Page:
16 For example, during the formulation phase, an order-of-magnitude or bounding assessment may be performed. In this type of assessment, the probability and/or the magnitude of consequence is approximated or bounded instead of deriving a best-estimate. These assessments are useful for screening purposes and initial risk tradeoff studies.
Table 2.2: Graded Approach to System Safety Modeling
|Priority Ranking||Scope (The level of rigor and details are commensurate with the level of design maturity)|
|I||Probabilistic risk assessment (per NPR 8705.5) supported by qualitative system safety analysis|
|II||Qualitative system safety analysis supplemented by probabilistic risk assessment where appropriate|
|III||Qualitative system safety analysis|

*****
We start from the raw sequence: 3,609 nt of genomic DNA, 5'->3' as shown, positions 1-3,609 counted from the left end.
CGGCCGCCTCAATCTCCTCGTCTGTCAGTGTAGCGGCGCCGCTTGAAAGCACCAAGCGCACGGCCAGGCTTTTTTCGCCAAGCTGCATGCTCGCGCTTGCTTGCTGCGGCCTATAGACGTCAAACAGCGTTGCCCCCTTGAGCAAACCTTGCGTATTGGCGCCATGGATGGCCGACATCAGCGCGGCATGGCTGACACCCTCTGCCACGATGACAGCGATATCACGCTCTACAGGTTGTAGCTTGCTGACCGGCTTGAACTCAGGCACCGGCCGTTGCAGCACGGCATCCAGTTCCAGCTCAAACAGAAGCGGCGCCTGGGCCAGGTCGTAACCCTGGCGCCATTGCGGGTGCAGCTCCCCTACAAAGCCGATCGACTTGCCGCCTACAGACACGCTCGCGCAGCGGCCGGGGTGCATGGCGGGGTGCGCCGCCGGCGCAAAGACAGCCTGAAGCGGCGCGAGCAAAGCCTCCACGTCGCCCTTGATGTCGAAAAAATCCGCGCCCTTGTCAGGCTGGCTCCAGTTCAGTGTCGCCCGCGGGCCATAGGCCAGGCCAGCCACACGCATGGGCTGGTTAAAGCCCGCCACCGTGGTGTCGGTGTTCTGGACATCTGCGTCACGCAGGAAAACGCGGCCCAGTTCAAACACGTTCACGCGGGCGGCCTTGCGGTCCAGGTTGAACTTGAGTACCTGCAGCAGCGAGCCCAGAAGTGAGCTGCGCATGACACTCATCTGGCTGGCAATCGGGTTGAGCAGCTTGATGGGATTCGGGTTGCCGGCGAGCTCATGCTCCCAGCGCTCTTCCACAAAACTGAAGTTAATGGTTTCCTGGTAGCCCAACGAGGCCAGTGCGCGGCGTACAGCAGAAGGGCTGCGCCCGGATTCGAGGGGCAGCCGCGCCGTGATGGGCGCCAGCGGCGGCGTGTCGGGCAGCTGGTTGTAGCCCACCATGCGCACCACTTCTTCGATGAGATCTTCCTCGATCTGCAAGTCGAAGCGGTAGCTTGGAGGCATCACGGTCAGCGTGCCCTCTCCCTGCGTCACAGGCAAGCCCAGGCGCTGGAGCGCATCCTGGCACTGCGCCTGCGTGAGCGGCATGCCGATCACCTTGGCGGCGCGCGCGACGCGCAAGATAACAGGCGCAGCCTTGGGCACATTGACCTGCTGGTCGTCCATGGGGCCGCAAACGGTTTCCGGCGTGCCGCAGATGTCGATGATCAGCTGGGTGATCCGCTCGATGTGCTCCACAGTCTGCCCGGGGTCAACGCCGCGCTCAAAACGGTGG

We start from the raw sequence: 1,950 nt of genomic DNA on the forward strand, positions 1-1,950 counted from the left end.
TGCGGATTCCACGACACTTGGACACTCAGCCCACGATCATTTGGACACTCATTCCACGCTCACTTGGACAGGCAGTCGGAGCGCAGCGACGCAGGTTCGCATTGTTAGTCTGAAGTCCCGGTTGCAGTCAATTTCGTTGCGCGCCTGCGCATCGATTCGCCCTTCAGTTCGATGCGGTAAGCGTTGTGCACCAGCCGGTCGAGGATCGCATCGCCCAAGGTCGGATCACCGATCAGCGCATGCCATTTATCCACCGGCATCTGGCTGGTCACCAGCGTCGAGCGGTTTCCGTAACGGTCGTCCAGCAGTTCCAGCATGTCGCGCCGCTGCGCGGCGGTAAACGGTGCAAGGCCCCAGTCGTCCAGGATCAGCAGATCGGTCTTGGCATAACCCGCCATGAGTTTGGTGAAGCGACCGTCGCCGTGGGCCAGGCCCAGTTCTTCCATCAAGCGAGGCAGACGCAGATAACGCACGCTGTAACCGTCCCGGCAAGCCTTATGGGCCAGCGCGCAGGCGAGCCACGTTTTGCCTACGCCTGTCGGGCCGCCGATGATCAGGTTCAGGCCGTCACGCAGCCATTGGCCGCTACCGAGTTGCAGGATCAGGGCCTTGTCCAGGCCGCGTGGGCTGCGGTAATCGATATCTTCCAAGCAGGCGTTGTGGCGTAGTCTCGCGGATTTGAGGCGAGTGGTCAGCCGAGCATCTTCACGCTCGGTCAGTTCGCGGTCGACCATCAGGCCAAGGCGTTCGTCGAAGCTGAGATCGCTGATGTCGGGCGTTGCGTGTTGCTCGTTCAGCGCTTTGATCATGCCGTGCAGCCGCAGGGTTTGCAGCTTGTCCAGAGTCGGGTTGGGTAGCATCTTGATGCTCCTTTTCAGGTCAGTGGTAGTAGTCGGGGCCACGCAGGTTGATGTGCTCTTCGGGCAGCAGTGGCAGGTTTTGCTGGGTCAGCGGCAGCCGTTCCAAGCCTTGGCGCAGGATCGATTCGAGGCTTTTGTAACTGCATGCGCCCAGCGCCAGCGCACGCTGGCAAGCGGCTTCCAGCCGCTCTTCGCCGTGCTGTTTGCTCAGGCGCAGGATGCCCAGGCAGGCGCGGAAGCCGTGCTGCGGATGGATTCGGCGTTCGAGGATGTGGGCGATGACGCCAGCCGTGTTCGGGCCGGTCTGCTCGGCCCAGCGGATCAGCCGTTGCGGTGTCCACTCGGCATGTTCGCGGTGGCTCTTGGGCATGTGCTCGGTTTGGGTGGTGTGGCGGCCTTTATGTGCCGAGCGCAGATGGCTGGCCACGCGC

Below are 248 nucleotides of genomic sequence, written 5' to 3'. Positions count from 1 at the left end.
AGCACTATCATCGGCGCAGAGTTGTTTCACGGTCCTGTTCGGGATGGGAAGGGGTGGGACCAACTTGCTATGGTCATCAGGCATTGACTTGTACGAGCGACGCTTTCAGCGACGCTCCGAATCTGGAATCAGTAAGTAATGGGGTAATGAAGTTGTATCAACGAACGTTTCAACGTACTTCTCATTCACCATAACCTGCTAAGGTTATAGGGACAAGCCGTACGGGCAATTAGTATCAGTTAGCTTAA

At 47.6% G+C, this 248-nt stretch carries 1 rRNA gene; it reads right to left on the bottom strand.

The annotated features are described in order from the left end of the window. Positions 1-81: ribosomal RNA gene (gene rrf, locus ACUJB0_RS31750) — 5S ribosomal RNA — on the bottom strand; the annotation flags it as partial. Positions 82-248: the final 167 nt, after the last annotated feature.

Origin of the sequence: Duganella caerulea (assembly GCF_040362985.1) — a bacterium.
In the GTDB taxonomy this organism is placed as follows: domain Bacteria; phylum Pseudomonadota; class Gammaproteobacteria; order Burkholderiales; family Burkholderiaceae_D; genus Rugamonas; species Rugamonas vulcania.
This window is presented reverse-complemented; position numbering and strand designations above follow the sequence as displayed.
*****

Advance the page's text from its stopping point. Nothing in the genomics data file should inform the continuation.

2.5.1 The system safety modeling approaches previously described should be implemented as part of technical processes that represent system safety activities. Conceptually, system safety activities consist of three major technical processes as shown in the circular flow diagram in Figure 2.6. These processes are designed to systematically and objectively analyze hazards and identify the mechanism for their elimination or control. These processes begin in the conceptual phase and extend throughout the life cycle of a system including disposal. In general, requirements for safety system technical processes must provide a risk-informed perspective to decision makers participating in the project life cycle. The three critical technical processes to a successful system safety program are (1) system safety modeling, (2) life cycle applications of models for risk-informed decisions and, (3) monitoring safety performance. The circular flow indicates that these technical processes are linked and are performed throughout the project life cycle. A System Safety Technical Plan is used to guide the technical processes and establish roles and responsibilities. This plan is established early in the formulation phase of each project and updated throughout the project life cycle.